Okay, maybe a little physical description is helpful. I don’t have the print edition, but maybe there wasn’t room enough for a good picture to allow readers to size up the man. Maybe the description of his smile tells us something about his character. Otherwise, what do his “large bones,” “bullet-shaped head,” and “full cheeks” tell us except that he’s a big, fat black man? I’m surprised that a later reference to his “reptilian” facial features (and “cold-blooded” determination) didn’t slip into something more “elephantine.” Somehow I doubt that the second paragraph of a major feature on Barack Obama (recall the outcry when Joe Biden so tactfully reminded us was so “clean and articulate” … for a black man) or really any major Western leader would be so consumed with physical description.

Let’s give Foster the benefit of the doubt here. I’ll admit, Zuma does have a unique physical presence. Still, what does that have to do with his charm offensive to American businessmen last year — especially as it’s portrayed in this article?:

South Africa needed “balance,” he said, pushing his belly into the table. The economy would continue to require active intervention because the market still hadn’t corrected for historic patterns of race and class bias.

What?! I think I’ll leave that one stand on its own. “Pushing his belly into the table”? I’m no expert on body language, but the greater implications of that physical description are lost on me besides perhaps juxtaposing the image of, again, a big, fat, black man in a board room with the civilized U.S. bankers. I am left wondering, though, how Zuma got pegged as the fat guy in a room full of Wall Street “fat cats.” Ba-dum-chuh.

I admit, that on its own this criticism may appear frivolous. What is not frivolous is that this kind of crude reliance on physical descriptions is accompanied by an unwillingness to engage with the obvious infrapolitics of the ANC, and their implications during the election. Foster has a reasonable explanation of the Polokwane conference, clearly a watershed moment in post-1994 South African politics. So then why is he left so mystified at the end of the article?

When his dance was done, Zuma shimmied down the gangway, hands up and palms outstretched, lofted along by the cheers. He and his traveling companions quickly slid into a motorcade of luxury SUVs and BMW sedans. Sirens wailing, they zipped off. The woman with the large cross now had it wedged awkwardly beneath her arm. It struck me that her hero hadn’t explained to her why the ANC government had bungled the fight against AIDS or failed to create widespread opportunities for economic mobility.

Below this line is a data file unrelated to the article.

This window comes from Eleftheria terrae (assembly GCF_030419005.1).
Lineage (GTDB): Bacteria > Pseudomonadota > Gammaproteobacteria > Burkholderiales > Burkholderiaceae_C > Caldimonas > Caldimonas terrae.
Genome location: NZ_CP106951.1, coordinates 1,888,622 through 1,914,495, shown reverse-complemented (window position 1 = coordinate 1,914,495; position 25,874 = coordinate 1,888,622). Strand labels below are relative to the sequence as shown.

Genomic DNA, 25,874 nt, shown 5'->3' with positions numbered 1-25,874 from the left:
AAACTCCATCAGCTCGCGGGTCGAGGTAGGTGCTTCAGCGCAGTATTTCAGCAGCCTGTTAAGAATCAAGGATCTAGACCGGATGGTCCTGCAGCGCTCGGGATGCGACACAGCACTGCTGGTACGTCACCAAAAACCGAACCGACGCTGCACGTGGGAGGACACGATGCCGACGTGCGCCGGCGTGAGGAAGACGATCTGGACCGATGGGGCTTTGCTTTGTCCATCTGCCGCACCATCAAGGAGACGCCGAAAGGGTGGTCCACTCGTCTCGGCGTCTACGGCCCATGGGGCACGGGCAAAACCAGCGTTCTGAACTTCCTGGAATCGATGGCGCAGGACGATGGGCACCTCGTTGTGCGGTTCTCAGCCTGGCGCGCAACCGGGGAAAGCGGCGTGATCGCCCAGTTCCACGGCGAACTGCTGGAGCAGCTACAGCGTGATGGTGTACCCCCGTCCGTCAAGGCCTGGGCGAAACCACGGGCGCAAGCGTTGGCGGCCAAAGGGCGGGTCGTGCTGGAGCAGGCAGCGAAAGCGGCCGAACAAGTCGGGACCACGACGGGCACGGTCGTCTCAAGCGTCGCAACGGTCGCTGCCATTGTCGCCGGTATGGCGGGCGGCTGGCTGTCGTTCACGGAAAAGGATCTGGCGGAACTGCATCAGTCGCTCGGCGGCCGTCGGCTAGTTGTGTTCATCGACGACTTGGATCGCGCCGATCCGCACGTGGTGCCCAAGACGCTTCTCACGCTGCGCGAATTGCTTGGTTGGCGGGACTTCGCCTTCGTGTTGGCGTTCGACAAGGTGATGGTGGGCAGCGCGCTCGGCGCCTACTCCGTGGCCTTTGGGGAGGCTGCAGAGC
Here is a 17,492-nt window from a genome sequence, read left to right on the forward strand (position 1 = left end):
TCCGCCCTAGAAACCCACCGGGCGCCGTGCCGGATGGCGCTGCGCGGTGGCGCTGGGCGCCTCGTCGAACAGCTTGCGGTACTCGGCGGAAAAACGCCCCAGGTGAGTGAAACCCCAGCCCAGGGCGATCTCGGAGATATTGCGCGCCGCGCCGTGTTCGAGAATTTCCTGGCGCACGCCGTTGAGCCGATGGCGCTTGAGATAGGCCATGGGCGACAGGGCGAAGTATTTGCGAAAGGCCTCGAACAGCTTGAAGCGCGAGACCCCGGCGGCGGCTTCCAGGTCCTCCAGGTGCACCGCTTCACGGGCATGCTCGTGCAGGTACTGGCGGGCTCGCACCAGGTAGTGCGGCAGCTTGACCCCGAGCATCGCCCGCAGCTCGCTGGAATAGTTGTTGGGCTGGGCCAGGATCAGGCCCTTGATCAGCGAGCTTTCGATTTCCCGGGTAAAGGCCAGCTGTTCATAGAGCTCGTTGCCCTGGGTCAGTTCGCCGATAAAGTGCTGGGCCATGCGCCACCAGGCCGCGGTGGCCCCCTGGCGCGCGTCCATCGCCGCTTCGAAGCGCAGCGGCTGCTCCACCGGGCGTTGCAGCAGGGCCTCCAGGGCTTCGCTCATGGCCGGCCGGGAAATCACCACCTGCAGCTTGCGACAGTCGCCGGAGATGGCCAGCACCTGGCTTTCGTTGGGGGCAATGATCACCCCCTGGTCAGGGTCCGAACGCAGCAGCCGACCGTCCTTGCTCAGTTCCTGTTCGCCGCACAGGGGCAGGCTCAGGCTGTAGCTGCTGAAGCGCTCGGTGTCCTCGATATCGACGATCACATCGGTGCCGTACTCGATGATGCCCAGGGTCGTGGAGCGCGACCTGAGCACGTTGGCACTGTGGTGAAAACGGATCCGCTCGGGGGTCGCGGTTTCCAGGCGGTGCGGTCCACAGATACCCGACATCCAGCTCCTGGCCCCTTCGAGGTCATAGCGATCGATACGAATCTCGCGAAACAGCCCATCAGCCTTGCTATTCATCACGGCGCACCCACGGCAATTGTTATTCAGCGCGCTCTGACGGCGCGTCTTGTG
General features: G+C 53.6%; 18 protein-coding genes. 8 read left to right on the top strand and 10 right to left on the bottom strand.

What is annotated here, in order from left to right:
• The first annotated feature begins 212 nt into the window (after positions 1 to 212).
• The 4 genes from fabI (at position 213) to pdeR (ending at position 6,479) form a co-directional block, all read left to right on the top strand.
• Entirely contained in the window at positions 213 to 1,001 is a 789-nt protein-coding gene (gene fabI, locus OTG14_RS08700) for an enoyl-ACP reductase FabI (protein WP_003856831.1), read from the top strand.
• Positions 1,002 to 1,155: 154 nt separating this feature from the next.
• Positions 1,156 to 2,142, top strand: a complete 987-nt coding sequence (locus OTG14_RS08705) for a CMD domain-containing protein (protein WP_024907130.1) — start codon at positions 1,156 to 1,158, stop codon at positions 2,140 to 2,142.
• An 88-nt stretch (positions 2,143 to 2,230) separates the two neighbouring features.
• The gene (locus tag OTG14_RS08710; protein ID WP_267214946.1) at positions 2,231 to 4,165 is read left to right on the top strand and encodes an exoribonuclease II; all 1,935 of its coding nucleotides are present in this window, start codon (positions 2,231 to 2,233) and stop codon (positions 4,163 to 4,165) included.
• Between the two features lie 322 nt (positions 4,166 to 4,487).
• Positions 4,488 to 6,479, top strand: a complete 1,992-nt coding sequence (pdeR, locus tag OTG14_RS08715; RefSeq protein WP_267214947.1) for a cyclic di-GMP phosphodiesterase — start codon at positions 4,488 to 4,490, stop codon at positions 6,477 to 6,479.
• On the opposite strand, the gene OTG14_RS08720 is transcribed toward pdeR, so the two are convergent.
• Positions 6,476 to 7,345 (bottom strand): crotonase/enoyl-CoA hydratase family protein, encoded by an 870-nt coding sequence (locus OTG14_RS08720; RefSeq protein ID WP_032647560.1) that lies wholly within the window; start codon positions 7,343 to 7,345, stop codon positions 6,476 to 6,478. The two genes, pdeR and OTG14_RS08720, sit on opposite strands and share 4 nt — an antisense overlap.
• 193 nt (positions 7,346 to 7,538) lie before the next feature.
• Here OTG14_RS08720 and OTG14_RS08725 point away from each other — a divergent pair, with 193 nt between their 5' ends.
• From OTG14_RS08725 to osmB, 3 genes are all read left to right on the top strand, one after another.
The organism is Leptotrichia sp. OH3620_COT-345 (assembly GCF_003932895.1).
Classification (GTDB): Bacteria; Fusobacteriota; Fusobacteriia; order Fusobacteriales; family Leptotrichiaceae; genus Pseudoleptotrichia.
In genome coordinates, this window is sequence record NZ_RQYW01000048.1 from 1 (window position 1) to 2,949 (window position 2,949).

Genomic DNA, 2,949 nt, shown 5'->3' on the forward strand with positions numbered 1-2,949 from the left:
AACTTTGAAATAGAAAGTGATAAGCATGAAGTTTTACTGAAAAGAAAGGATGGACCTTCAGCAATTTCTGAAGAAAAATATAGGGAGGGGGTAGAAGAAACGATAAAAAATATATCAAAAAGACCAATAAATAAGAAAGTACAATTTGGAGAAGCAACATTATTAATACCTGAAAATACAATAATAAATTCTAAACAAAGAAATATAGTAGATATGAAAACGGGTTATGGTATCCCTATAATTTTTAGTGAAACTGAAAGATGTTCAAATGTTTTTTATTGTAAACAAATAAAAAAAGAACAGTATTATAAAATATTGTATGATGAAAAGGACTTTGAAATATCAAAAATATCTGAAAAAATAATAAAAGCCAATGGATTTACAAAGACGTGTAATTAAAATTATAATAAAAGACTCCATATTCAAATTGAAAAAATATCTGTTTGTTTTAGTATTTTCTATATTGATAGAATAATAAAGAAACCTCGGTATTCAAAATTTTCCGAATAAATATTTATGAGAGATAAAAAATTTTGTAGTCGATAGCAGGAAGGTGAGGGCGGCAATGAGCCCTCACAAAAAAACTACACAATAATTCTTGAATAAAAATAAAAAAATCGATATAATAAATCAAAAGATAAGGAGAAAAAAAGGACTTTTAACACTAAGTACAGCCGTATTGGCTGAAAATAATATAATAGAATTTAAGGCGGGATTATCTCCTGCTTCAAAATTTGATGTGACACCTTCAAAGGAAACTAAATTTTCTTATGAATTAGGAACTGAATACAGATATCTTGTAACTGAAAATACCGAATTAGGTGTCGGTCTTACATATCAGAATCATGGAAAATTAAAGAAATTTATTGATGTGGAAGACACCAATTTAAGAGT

For many South Africans, the answer is obvious. The Mbeki cohort within the ANC was gone. The grassroots of the party threw out the bums at Polokwane, the view goes. You don’t have to agree with the result to understand that this past election was not irrational. There were clear reasons — of policy, politics, and personality — why Zuma won. For international journalists, especially those with the access that Foster clearly had in writing this article, to omit to explain these to their readers is a disservice. To waste so much time on crude physical description is a failure.

Now that the NPA has dropped the government’s corruption charges against Msholozi aka JZ aka Jacob Zuma, I’m nursing a fascination with the whole “Umshini Wami” phenomenon. The song is from the ANC’s days in exile, and was a song of the ANC’s armed wing, Umkhonto We Sizwe (Spear of the Nation). “Umshini Wami” roughly translated means “bring me my machine gun,” and the song is Zuma’s near-official theme song. Crowds have sung it at ANC rallies, after his acquittal on rape charges, and the last couple of days since the NPA gave up his prosecution. I heard it for the first time when I followed a group of ANC volunteers going door to door in the Klipspruit area of Soweto.

Mosuia Lekota, leader of the opposition COPE party, referred to it in his initial announcement of the party’s break from the ANC late last year. Regardless of his chiding of Zuma for continuing to sing the song, its popularity appears to have not abated. I went searching for some videos of the song, and this video from the key Polokwane conference in 2007 seems to tell the tale of how it all went down that fateful December. Thabo Mbeki looks a potent mix of disgusted and crestfallen. Zuma is thrilled with himself. Strangely, Lekota, standing by Mbeki’s side, appears to be enjoying the spectacle as well. Maybe he’s just laughing at it instead of with it.